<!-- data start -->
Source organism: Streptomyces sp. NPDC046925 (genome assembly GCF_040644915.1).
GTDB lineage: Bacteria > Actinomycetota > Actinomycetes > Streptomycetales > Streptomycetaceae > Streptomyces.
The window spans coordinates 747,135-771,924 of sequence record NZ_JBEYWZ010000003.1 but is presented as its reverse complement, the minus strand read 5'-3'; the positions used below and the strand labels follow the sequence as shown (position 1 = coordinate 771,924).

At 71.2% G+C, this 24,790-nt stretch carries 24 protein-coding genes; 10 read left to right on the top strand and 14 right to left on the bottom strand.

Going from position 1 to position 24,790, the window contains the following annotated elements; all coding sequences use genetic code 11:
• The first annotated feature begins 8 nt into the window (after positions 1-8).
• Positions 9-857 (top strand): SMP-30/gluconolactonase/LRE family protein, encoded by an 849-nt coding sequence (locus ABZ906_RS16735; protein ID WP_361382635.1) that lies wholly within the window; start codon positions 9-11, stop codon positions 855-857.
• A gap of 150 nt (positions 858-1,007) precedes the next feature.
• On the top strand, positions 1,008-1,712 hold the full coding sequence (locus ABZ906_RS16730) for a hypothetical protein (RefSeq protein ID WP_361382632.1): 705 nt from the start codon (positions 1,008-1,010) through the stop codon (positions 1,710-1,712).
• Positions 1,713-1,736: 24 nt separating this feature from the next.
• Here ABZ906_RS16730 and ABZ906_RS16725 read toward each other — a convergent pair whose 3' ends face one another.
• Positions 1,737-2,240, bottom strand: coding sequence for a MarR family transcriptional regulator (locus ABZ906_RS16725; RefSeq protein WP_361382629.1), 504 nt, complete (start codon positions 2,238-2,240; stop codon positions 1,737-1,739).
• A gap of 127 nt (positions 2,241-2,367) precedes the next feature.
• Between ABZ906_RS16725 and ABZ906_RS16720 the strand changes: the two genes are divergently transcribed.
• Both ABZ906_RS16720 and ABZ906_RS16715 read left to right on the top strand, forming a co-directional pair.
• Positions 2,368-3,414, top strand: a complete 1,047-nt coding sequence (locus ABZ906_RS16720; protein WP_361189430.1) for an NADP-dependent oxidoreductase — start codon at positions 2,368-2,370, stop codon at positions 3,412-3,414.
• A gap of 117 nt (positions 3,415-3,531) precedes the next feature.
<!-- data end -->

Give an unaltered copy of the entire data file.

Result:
Source organism: Streptomyces sp. NPDC046925 (genome assembly GCF_040644915.1).
GTDB lineage: Bacteria > Actinomycetota > Actinomycetes > Streptomycetales > Streptomycetaceae > Streptomyces.
The window spans coordinates 747,135-771,924 of sequence record NZ_JBEYWZ010000003.1 but is presented as its reverse complement, the minus strand read 5'-3'; the positions used below and the strand labels follow the sequence as shown (position 1 = coordinate 771,924).

At 71.2% G+C, this 24,790-nt stretch carries 24 protein-coding genes; 10 read left to right on the top strand and 14 right to left on the bottom strand.

Going from position 1 to position 24,790, the window contains the following annotated elements; all coding sequences use genetic code 11:
• The first annotated feature begins 8 nt into the window (after positions 1-8).
• Positions 9-857 (top strand): SMP-30/gluconolactonase/LRE family protein, encoded by an 849-nt coding sequence (locus ABZ906_RS16735; protein ID WP_361382635.1) that lies wholly within the window; start codon positions 9-11, stop codon positions 855-857.
• A gap of 150 nt (positions 858-1,007) precedes the next feature.
• On the top strand, positions 1,008-1,712 hold the full coding sequence (locus ABZ906_RS16730) for a hypothetical protein (RefSeq protein ID WP_361382632.1): 705 nt from the start codon (positions 1,008-1,010) through the stop codon (positions 1,710-1,712).
• Positions 1,713-1,736: 24 nt separating this feature from the next.
• Here ABZ906_RS16730 and ABZ906_RS16725 read toward each other — a convergent pair whose 3' ends face one another.
• Positions 1,737-2,240, bottom strand: coding sequence for a MarR family transcriptional regulator (locus ABZ906_RS16725; RefSeq protein WP_361382629.1), 504 nt, complete (start codon positions 2,238-2,240; stop codon positions 1,737-1,739).
• A gap of 127 nt (positions 2,241-2,367) precedes the next feature.
• Between ABZ906_RS16725 and ABZ906_RS16720 the strand changes: the two genes are divergently transcribed.
• Both ABZ906_RS16720 and ABZ906_RS16715 read left to right on the top strand, forming a co-directional pair.
• Positions 2,368-3,414, top strand: a complete 1,047-nt coding sequence (locus ABZ906_RS16720; protein WP_361189430.1) for an NADP-dependent oxidoreductase — start codon at positions 2,368-2,370, stop codon at positions 3,412-3,414.
• A gap of 117 nt (positions 3,415-3,531) precedes the next feature.